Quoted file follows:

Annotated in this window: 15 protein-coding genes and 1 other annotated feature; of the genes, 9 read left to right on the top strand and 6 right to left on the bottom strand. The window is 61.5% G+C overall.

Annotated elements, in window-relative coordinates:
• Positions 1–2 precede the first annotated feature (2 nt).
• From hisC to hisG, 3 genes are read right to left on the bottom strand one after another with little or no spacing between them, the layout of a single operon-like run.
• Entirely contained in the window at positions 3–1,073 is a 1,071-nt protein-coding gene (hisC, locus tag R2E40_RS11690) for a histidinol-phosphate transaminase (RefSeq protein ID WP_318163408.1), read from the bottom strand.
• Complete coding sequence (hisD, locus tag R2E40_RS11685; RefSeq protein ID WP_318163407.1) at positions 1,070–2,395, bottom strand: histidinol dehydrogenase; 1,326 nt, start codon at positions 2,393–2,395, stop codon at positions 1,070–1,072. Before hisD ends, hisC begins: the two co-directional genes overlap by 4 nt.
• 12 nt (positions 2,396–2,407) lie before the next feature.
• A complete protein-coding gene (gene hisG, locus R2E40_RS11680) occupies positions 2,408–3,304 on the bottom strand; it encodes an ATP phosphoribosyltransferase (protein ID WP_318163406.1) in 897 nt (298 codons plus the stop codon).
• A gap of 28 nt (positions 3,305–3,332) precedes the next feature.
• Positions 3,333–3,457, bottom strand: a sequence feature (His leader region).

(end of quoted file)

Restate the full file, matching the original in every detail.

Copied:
Annotated in this window: 15 protein-coding genes and 1 other annotated feature; of the genes, 9 read left to right on the top strand and 6 right to left on the bottom strand. The window is 61.5% G+C overall.

Annotated elements, in window-relative coordinates:
• Positions 1–2 precede the first annotated feature (2 nt).
• From hisC to hisG, 3 genes are read right to left on the bottom strand one after another with little or no spacing between them, the layout of a single operon-like run.
• Entirely contained in the window at positions 3–1,073 is a 1,071-nt protein-coding gene (hisC, locus tag R2E40_RS11690) for a histidinol-phosphate transaminase (RefSeq protein ID WP_318163408.1), read from the bottom strand.
• Complete coding sequence (hisD, locus tag R2E40_RS11685; RefSeq protein ID WP_318163407.1) at positions 1,070–2,395, bottom strand: histidinol dehydrogenase; 1,326 nt, start codon at positions 2,393–2,395, stop codon at positions 1,070–1,072. Before hisD ends, hisC begins: the two co-directional genes overlap by 4 nt.
• 12 nt (positions 2,396–2,407) lie before the next feature.
• A complete protein-coding gene (gene hisG, locus R2E40_RS11680) occupies positions 2,408–3,304 on the bottom strand; it encodes an ATP phosphoribosyltransferase (protein ID WP_318163406.1) in 897 nt (298 codons plus the stop codon).
• A gap of 28 nt (positions 3,305–3,332) precedes the next feature.
• Positions 3,333–3,457, bottom strand: a sequence feature (His leader region).